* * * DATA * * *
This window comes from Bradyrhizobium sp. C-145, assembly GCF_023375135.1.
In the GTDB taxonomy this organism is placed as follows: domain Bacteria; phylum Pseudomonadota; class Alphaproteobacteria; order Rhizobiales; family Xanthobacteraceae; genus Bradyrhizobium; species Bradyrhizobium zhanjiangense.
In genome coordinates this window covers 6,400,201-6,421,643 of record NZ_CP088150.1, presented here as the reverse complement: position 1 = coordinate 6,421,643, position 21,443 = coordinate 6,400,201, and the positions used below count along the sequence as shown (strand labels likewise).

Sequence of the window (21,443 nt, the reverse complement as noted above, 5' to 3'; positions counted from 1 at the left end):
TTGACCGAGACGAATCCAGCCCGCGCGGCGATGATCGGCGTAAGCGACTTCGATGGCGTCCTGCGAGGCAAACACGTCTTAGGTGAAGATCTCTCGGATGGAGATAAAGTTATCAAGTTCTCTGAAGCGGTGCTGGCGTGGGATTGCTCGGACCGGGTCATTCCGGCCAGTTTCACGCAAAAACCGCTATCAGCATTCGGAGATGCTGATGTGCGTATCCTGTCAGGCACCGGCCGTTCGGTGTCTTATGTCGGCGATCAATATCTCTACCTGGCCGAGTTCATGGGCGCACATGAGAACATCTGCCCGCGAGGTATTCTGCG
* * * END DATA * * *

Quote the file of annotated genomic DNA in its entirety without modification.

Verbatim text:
This window comes from Bradyrhizobium sp. C-145, assembly GCF_023375135.1.
In the GTDB taxonomy this organism is placed as follows: domain Bacteria; phylum Pseudomonadota; class Alphaproteobacteria; order Rhizobiales; family Xanthobacteraceae; genus Bradyrhizobium; species Bradyrhizobium zhanjiangense.
In genome coordinates this window covers 6,400,201-6,421,643 of record NZ_CP088150.1, presented here as the reverse complement: position 1 = coordinate 6,421,643, position 21,443 = coordinate 6,400,201, and the positions used below count along the sequence as shown (strand labels likewise).

Sequence of the window (21,443 nt, the reverse complement as noted above, 5' to 3'; positions counted from 1 at the left end):
TTGACCGAGACGAATCCAGCCCGCGCGGCGATGATCGGCGTAAGCGACTTCGATGGCGTCCTGCGAGGCAAACACGTCTTAGGTGAAGATCTCTCGGATGGAGATAAAGTTATCAAGTTCTCTGAAGCGGTGCTGGCGTGGGATTGCTCGGACCGGGTCATTCCGGCCAGTTTCACGCAAAAACCGCTATCAGCATTCGGAGATGCTGATGTGCGTATCCTGTCAGGCACCGGCCGTTCGGTGTCTTATGTCGGCGATCAATATCTCTACCTGGCCGAGTTCATGGGCGCACATGAGAACATCTGCCCGCGAGGTATTCTGCG